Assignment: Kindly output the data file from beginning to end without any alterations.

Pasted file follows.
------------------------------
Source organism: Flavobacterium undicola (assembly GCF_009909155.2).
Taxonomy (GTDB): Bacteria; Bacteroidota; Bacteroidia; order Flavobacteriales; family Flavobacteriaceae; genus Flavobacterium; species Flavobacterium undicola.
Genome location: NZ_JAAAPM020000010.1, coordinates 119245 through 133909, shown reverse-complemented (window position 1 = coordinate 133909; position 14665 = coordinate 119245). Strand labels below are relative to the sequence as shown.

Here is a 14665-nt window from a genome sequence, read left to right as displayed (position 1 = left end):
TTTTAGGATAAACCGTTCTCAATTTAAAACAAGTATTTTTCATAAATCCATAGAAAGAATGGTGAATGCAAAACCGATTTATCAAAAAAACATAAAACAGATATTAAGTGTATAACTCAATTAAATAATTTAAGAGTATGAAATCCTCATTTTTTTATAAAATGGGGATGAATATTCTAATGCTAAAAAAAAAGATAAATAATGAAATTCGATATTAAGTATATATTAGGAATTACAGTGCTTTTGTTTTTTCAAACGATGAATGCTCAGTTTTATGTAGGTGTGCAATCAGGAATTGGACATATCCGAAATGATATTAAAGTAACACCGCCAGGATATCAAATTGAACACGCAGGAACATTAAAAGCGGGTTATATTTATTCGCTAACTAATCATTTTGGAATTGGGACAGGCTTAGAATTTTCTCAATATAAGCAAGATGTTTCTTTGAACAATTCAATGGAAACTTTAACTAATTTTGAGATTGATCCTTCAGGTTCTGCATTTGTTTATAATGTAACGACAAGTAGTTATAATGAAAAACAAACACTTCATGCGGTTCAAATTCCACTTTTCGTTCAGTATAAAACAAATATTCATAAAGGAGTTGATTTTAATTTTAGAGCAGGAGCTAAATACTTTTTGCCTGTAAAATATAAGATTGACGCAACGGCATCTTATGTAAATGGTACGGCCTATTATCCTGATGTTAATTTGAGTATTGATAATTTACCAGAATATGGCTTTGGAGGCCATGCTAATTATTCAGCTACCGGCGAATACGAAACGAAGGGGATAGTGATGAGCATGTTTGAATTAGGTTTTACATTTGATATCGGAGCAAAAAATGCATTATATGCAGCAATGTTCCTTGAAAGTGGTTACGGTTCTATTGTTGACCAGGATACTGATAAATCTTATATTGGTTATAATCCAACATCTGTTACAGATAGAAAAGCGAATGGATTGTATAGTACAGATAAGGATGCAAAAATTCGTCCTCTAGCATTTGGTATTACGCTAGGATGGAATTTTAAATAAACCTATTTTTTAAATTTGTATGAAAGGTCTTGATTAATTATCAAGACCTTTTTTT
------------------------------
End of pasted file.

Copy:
Source organism: Flavobacterium undicola (assembly GCF_009909155.2).
Taxonomy (GTDB): Bacteria; Bacteroidota; Bacteroidia; order Flavobacteriales; family Flavobacteriaceae; genus Flavobacterium; species Flavobacterium undicola.
Genome location: NZ_JAAAPM020000010.1, coordinates 119245 through 133909, shown reverse-complemented (window position 1 = coordinate 133909; position 14665 = coordinate 119245). Strand labels below are relative to the sequence as shown.

Here is a 14665-nt window from a genome sequence, read left to right as displayed (position 1 = left end):
TTTTAGGATAAACCGTTCTCAATTTAAAACAAGTATTTTTCATAAATCCATAGAAAGAATGGTGAATGCAAAACCGATTTATCAAAAAAACATAAAACAGATATTAAGTGTATAACTCAATTAAATAATTTAAGAGTATGAAATCCTCATTTTTTTATAAAATGGGGATGAATATTCTAATGCTAAAAAAAAAGATAAATAATGAAATTCGATATTAAGTATATATTAGGAATTACAGTGCTTTTGTTTTTTCAAACGATGAATGCTCAGTTTTATGTAGGTGTGCAATCAGGAATTGGACATATCCGAAATGATATTAAAGTAACACCGCCAGGATATCAAATTGAACACGCAGGAACATTAAAAGCGGGTTATATTTATTCGCTAACTAATCATTTTGGAATTGGGACAGGCTTAGAATTTTCTCAATATAAGCAAGATGTTTCTTTGAACAATTCAATGGAAACTTTAACTAATTTTGAGATTGATCCTTCAGGTTCTGCATTTGTTTATAATGTAACGACAAGTAGTTATAATGAAAAACAAACACTTCATGCGGTTCAAATTCCACTTTTCGTTCAGTATAAAACAAATATTCATAAAGGAGTTGATTTTAATTTTAGAGCAGGAGCTAAATACTTTTTGCCTGTAAAATATAAGATTGACGCAACGGCATCTTATGTAAATGGTACGGCCTATTATCCTGATGTTAATTTGAGTATTGATAATTTACCAGAATATGGCTTTGGAGGCCATGCTAATTATTCAGCTACCGGCGAATACGAAACGAAGGGGATAGTGATGAGCATGTTTGAATTAGGTTTTACATTTGATATCGGAGCAAAAAATGCATTATATGCAGCAATGTTCCTTGAAAGTGGTTACGGTTCTATTGTTGACCAGGATACTGATAAATCTTATATTGGTTATAATCCAACATCTGTTACAGATAGAAAAGCGAATGGATTGTATAGTACAGATAAGGATGCAAAAATTCGTCCTCTAGCATTTGGTATTACGCTAGGATGGAATTTTAAATAAACCTATTTTTTAAATTTGTATGAAAGGTCTTGATTAATTATCAAGACCTTTTTTT